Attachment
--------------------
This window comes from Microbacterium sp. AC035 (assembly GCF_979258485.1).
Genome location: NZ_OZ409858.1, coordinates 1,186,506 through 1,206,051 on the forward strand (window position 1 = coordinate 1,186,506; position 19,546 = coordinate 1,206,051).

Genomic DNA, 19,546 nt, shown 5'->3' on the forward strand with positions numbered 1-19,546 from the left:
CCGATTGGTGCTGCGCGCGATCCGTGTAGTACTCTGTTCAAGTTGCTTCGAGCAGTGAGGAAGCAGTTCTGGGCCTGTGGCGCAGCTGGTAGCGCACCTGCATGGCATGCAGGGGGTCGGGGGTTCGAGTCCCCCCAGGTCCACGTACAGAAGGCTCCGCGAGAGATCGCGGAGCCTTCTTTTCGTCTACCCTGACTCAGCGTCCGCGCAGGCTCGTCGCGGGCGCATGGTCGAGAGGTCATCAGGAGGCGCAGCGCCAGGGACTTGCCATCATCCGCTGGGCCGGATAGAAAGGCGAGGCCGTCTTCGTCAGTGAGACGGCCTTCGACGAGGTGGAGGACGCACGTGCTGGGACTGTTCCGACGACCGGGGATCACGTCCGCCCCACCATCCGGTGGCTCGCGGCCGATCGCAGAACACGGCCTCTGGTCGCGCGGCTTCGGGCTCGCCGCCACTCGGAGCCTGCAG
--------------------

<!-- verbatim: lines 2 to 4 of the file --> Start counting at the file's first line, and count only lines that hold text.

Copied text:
Genome location: NZ_OZ409858.1, coordinates 1,186,506 through 1,206,051 on the forward strand (window position 1 = coordinate 1,186,506; position 19,546 = coordinate 1,206,051).

Genomic DNA, 19,546 nt, shown 5'->3' on the forward strand with positions numbered 1-19,546 from the left:
CCGATTGGTGCTGCGCGCGATCCGTGTAGTACTCTGTTCAAGTTGCTTCGAGCAGTGAGGAAGCAGTTCTGGGCCTGTGGCGCAGCTGGTAGCGCACCTGCATGGCATGCAGGGGGTCGGGGGTTCGAGTCCCCCCAGGTCCACGTACAGAAGGCTCCGCGAGAGATCGCGGAGCCTTCTTTTCGTCTACCCTGACTCAGCGTCCGCGCAGGCTCGTCGCGGGCGCATGGTCGAGAGGTCATCAGGAGGCGCAGCGCCAGGGACTTGCCATCATCCGCTGGGCCGGATAGAAAGGCGAGGCCGTCTTCGTCAGTGAGACGGCCTTCGACGAGGTGGAGGACGCACGTGCTGGGACTGTTCCGACGACCGGGGATCACGTCCGCCCCACCATCCGGTGGCTCGCGGCCGATCGCAGAACACGGCCTCTGGTCGCGCGGCTTCGGGCTCGCCGCCACTCGGAGCCTGCAG